With the Everlong Group Medical Captive, there are self-funding options for employers with as few as 50 employees on the plan. If an employer has more than 150 employees on the plan, it’s hard to think of a reason not to self-fund. Maybe if their medical loss ratio, less high claimants, is consistently greater than 90% (assuming they can get that data from their health insurance carrier).

The percent of large employers who self-fund their plan rose dramatically between 1999 and 2018, but for mid-sized employers it remained flat. It’s not that self-funding makes less financial sense for mid-sized employers, it’s that they don’t understand the long-term risk and reward aspects.

In a nutshell, with self-funding, an employer pays an administrative fee to have an insurer or TPA administer their health plan—deal with providers, claims, etc.—and a premium for stop-loss insurance to protect them against really large claims costs.

The big difference is the employers pay their own claims. This means they get to see every claim and know exactly where every dollar is going. And they no longer pay the hefty margin above claims costs that carriers bake into their fully insured premium. Over a multi-year period, the savings are significant.

 

The Biggest Myth in Health Insurance

 

Typically, employer health plans will have one year out of every five where claims are abnormally high. Many employers are under the impression that a fully insured plan is less risky because the carrier will absorb or pool these high claims and cushion the employer. This is one of the biggest myths in health insurance.

The carriers do not “absorb” these costs; they recoup them by raising premiums the next year—sometimes by 30% to 50%. The employer is cushioned from the high claims costs only in the year they are paid. They get hit with them the following year in the form of a premium increase. Compounding the problem for employers is the fact that when claims costs come down, fully insured premiums rarely do, and future rate increases are based on the new higher baseline premium.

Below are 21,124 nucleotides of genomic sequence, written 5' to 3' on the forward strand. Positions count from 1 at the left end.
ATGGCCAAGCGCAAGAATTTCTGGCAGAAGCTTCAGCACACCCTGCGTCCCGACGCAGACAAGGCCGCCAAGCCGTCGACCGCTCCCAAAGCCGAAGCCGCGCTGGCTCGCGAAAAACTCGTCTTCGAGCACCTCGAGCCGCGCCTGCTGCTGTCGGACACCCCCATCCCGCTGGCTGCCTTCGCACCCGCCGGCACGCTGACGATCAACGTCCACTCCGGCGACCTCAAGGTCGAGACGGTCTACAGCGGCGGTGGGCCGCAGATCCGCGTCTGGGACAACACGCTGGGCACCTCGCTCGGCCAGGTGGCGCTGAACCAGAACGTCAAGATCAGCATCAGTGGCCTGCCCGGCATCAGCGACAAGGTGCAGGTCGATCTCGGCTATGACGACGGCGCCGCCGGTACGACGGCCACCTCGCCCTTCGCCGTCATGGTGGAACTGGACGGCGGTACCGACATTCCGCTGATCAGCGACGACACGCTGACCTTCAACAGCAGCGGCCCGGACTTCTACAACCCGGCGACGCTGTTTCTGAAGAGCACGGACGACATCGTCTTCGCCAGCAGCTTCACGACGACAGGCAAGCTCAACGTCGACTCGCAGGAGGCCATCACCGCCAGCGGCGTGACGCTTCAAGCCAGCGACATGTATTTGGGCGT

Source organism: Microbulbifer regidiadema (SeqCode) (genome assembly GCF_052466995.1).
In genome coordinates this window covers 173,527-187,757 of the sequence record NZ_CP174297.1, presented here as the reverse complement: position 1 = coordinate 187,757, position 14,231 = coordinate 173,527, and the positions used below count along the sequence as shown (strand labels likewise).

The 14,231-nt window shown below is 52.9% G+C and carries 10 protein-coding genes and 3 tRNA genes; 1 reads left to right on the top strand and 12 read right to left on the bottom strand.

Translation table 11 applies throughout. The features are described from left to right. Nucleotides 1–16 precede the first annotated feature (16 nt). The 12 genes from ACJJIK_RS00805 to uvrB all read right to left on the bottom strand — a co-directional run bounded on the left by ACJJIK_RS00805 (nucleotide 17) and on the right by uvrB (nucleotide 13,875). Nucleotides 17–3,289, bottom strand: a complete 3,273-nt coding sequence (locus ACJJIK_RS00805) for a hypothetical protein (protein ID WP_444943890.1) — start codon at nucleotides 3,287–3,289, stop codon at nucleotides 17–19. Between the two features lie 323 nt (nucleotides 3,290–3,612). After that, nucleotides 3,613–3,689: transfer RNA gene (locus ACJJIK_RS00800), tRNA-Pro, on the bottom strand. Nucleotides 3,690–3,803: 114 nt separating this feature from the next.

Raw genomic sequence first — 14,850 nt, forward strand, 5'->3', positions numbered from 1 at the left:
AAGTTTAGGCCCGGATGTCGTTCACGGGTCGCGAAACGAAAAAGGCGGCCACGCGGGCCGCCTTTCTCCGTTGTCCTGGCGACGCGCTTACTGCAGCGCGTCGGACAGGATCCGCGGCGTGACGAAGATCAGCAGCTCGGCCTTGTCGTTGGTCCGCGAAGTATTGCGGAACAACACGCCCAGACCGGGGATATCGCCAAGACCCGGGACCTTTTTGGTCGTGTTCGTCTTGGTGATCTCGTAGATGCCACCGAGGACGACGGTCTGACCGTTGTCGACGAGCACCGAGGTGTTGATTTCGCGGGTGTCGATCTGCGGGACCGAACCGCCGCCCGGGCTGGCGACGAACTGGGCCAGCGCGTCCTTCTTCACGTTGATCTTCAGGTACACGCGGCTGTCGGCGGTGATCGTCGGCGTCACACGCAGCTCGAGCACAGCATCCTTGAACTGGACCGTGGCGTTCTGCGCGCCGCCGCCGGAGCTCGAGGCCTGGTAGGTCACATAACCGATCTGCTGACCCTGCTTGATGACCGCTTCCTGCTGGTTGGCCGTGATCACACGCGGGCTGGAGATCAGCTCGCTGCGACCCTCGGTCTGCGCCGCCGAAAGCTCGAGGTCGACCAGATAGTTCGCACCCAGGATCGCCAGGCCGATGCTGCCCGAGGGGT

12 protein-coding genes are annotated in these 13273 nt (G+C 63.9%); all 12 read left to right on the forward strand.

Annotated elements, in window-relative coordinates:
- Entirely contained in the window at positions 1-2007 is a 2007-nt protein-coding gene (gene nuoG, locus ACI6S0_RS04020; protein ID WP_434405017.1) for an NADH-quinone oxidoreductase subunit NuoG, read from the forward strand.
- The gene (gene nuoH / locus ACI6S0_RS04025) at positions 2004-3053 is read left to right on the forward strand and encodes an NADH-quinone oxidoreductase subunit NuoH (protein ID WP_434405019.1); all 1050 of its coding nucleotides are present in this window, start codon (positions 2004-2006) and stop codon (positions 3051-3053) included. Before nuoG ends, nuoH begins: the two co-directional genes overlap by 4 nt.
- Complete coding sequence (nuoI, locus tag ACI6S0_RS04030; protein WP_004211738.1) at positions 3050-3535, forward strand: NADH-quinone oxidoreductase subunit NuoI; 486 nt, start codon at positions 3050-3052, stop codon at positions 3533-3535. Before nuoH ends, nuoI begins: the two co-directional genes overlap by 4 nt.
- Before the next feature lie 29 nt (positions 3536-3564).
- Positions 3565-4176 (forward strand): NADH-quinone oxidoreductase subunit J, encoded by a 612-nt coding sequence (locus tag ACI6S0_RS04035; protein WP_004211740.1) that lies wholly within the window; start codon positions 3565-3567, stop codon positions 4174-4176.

With a self-funded health plan, the employer will pay a portion of the additional costs during a high claims year, and stop-loss insurance will cover the rest. When claims costs come down in following years, so will the employer’s costs. The stop-loss premium may increase, but nowhere near as dramatically as a fully insured premium would have. The employer retains the margins above claims costs rather than giving that money to the fully insured carrier.

 

Everlong: Added Stability and Cost Control

 

Self-funding in the Everlong Captive provides an extra level of protection against volatility and premium increases. Everlong’s innovative risk pooling solution dampens the volatility in claims costs during the high claims years and even enables Members to get a portion of the stop-loss premium returned in good years. In addition, as Members of the Captive, employers have group purchasing power when negotiating stop-loss renewals, which helps to lower premium increases.

Self-funding in the Captive also enables employers to take advantage of Everlong’s best-in-class solutions to lower claims costs themselves. These include leading population health analytics and predictive modeling to drive effective disease management programs, a cost-effective and completely transparent Pharmacy Benefits Manager, and an innovative specialty drug program to rein in spiraling drug costs.

The Everlong Captive makes it easy and effective for mid-sized employers to enjoy the same benefits of self-funding as large organizations. Employers have saved hundreds of thousands—sometimes millions—of dollars over the years by self-funding in the Everlong Captive. That’s money that can be reinvested in better health benefits for the employees

Download PDF

Recent Posts

Captive Stability Is The New Performance

Risk On Prior to 2020’s black swan (low probability/high impact) event of the COVID-19 outbreak and subsequent shutdown of the economy, your clients had the luxury of being in a position to care less about volatility and risk exposure and only about the end result....